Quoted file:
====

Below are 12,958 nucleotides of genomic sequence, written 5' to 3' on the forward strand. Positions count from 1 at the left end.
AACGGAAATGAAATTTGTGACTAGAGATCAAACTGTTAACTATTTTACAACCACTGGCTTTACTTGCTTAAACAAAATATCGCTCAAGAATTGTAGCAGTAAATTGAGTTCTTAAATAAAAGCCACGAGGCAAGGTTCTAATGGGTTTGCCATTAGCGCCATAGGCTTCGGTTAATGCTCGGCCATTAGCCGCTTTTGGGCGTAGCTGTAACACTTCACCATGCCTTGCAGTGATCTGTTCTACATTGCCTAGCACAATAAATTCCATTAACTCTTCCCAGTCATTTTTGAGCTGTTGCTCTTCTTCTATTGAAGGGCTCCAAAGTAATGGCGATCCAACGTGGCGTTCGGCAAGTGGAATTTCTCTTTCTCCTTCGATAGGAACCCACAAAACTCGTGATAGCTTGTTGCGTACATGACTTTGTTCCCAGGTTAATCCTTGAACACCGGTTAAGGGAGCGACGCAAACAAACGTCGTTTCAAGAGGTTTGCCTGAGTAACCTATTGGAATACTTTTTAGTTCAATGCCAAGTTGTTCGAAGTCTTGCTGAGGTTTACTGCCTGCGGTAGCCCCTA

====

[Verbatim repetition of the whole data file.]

Below are 12,958 nucleotides of genomic sequence, written 5' to 3' on the forward strand. Positions count from 1 at the left end.
AACGGAAATGAAATTTGTGACTAGAGATCAAACTGTTAACTATTTTACAACCACTGGCTTTACTTGCTTAAACAAAATATCGCTCAAGAATTGTAGCAGTAAATTGAGTTCTTAAATAAAAGCCACGAGGCAAGGTTCTAATGGGTTTGCCATTAGCGCCATAGGCTTCGGTTAATGCTCGGCCATTAGCCGCTTTTGGGCGTAGCTGTAACACTTCACCATGCCTTGCAGTGATCTGTTCTACATTGCCTAGCACAATAAATTCCATTAACTCTTCCCAGTCATTTTTGAGCTGTTGCTCTTCTTCTATTGAAGGGCTCCAAAGTAATGGCGATCCAACGTGGCGTTCGGCAAGTGGAATTTCTCTTTCTCCTTCGATAGGAACCCACAAAACTCGTGATAGCTTGTTGCGTACATGACTTTGTTCCCAGGTTAATCCTTGAACACCGGTTAAGGGAGCGACGCAAACAAACGTCGTTTCAAGAGGTTTGCCTGAGTAACCTATTGGAATACTTTTTAGTTCAATGCCAAGTTGTTCGAAGTCTTGCTGAGGTTTACTGCCTGCGGTAGCCCCTA